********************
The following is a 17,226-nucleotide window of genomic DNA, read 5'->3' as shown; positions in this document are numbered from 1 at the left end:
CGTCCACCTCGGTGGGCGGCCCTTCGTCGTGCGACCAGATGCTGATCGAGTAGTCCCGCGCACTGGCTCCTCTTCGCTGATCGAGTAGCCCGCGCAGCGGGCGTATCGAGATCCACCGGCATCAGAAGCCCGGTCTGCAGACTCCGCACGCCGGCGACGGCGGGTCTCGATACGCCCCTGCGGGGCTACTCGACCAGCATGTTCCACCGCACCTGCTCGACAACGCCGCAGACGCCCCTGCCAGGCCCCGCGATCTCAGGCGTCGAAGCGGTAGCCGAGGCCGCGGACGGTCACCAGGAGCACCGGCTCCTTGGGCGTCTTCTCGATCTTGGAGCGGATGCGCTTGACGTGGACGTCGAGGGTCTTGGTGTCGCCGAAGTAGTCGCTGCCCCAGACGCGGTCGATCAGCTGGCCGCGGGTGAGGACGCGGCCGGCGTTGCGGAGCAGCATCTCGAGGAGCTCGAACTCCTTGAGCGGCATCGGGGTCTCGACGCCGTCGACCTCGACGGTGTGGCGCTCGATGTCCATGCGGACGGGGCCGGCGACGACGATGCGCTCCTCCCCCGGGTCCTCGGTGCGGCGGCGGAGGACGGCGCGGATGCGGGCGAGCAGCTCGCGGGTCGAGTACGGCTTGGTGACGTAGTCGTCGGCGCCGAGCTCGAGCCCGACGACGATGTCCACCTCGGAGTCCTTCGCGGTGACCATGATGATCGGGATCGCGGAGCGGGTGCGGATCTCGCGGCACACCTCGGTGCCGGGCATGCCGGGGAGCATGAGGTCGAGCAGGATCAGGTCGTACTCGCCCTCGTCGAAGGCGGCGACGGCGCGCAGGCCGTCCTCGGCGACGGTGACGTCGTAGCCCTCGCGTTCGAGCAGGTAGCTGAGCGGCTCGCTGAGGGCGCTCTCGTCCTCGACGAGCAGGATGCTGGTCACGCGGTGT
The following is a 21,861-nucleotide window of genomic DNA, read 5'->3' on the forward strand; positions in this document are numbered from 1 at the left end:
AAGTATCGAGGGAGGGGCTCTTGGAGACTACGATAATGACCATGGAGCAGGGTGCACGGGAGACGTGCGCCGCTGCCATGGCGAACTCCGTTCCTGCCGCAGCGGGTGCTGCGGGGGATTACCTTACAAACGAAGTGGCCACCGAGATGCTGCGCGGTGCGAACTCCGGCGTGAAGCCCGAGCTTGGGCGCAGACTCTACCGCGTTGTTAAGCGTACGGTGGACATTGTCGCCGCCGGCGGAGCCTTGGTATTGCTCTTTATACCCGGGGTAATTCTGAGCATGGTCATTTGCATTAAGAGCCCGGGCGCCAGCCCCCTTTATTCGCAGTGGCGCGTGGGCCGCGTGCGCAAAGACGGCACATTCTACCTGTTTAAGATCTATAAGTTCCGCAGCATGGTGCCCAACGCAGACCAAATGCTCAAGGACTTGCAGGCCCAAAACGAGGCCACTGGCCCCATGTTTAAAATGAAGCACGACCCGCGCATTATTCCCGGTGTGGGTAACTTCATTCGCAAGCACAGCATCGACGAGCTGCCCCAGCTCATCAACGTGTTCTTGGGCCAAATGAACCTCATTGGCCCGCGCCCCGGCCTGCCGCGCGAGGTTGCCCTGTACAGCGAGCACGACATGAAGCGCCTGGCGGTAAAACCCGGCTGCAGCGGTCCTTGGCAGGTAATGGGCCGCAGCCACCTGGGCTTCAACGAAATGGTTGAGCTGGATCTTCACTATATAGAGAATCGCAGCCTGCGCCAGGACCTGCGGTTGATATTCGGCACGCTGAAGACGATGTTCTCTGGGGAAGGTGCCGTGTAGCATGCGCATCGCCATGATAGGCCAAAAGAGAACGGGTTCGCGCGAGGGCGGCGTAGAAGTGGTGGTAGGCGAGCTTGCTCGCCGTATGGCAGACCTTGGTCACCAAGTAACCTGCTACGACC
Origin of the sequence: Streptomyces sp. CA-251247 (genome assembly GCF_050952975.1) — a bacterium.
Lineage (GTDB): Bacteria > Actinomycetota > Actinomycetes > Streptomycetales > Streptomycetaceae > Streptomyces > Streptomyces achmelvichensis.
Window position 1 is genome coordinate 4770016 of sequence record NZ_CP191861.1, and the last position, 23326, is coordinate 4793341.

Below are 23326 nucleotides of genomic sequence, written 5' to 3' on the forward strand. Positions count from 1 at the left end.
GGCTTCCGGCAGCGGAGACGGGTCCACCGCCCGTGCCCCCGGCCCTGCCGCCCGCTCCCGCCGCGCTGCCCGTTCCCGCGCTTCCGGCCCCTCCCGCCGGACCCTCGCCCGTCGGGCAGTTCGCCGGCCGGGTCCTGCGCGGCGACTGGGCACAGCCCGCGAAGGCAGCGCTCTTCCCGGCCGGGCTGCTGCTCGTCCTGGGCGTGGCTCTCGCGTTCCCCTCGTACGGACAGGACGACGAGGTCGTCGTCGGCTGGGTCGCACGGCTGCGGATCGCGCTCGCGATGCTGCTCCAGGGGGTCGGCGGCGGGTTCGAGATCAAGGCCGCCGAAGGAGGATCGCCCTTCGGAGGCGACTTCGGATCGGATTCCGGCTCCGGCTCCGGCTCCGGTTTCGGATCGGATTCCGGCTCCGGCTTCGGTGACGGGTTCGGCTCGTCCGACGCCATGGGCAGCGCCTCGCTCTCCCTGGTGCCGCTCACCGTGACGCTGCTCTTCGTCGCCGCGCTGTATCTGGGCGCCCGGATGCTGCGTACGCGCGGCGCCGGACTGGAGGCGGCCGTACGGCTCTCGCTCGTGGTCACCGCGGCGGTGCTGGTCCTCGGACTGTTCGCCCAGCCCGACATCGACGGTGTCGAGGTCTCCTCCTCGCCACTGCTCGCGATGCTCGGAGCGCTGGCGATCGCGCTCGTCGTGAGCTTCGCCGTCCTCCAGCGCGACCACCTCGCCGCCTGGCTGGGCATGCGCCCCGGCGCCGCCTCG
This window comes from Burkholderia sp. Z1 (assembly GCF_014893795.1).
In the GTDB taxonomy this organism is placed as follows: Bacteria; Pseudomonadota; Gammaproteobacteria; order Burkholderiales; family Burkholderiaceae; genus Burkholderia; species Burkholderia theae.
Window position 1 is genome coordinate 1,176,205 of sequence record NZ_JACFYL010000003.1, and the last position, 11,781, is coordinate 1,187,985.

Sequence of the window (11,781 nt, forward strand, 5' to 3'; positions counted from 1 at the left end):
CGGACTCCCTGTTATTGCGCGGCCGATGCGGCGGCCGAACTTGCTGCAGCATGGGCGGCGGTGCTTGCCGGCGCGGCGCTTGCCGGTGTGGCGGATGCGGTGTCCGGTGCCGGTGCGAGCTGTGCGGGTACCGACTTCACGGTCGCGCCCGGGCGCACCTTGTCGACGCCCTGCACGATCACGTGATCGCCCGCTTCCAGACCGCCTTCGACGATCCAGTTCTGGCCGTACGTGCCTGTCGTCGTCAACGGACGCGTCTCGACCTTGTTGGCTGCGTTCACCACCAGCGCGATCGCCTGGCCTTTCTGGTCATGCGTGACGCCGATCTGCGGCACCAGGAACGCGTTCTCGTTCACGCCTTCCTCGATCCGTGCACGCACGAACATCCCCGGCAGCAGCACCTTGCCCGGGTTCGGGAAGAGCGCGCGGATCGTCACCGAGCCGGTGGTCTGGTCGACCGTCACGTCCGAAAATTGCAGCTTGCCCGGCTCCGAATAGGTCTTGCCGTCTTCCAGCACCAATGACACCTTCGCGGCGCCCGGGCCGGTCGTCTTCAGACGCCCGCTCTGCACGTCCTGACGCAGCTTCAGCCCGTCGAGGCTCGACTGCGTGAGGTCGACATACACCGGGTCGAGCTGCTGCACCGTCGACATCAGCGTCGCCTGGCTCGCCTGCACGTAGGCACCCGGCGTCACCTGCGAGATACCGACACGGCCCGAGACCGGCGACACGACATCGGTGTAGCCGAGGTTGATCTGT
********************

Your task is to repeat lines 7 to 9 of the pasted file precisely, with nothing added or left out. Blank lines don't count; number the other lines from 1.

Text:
Window position 1 is genome coordinate 4770016 of sequence record NZ_CP191861.1, and the last position, 23326, is coordinate 4793341.

Below are 23326 nucleotides of genomic sequence, written 5' to 3' on the forward strand. Positions count from 1 at the left end.
GGCTTCCGGCAGCGGAGACGGGTCCACCGCCCGTGCCCCCGGCCCTGCCGCCCGCTCCCGCCGCGCTGCCCGTTCCCGCGCTTCCGGCCCCTCCCGCCGGACCCTCGCCCGTCGGGCAGTTCGCCGGCCGGGTCCTGCGCGGCGACTGGGCACAGCCCGCGAAGGCAGCGCTCTTCCCGGCCGGGCTGCTGCTCGTCCTGGGCGTGGCTCTCGCGTTCCCCTCGTACGGACAGGACGACGAGGTCGTCGTCGGCTGGGTCGCACGGCTGCGGATCGCGCTCGCGATGCTGCTCCAGGGGGTCGGCGGCGGGTTCGAGATCAAGGCCGCCGAAGGAGGATCGCCCTTCGGAGGCGACTTCGGATCGGATTCCGGCTCCGGCTCCGGCTCCGGTTTCGGATCGGATTCCGGCTCCGGCTTCGGTGACGGGTTCGGCTCGTCCGACGCCATGGGCAGCGCCTCGCTCTCCCTGGTGCCGCTCACCGTGACGCTGCTCTTCGTCGCCGCGCTGTATCTGGGCGCCCGGATGCTGCGTACGCGCGGCGCCGGACTGGAGGCGGCCGTACGGCTCTCGCTCGTGGTCACCGCGGCGGTGCTGGTCCTCGGACTGTTCGCCCAGCCCGACATCGACGGTGTCGAGGTCTCCTCCTCGCCACTGCTCGCGATGCTCGGAGCGCTGGCGATCGCGCTCGTCGTGAGCTTCGCCGTCCTCCAGCGCGACCACCTCGCCGCCTGGCTGGGCATGCGCCCCGGCGCCGCCTCG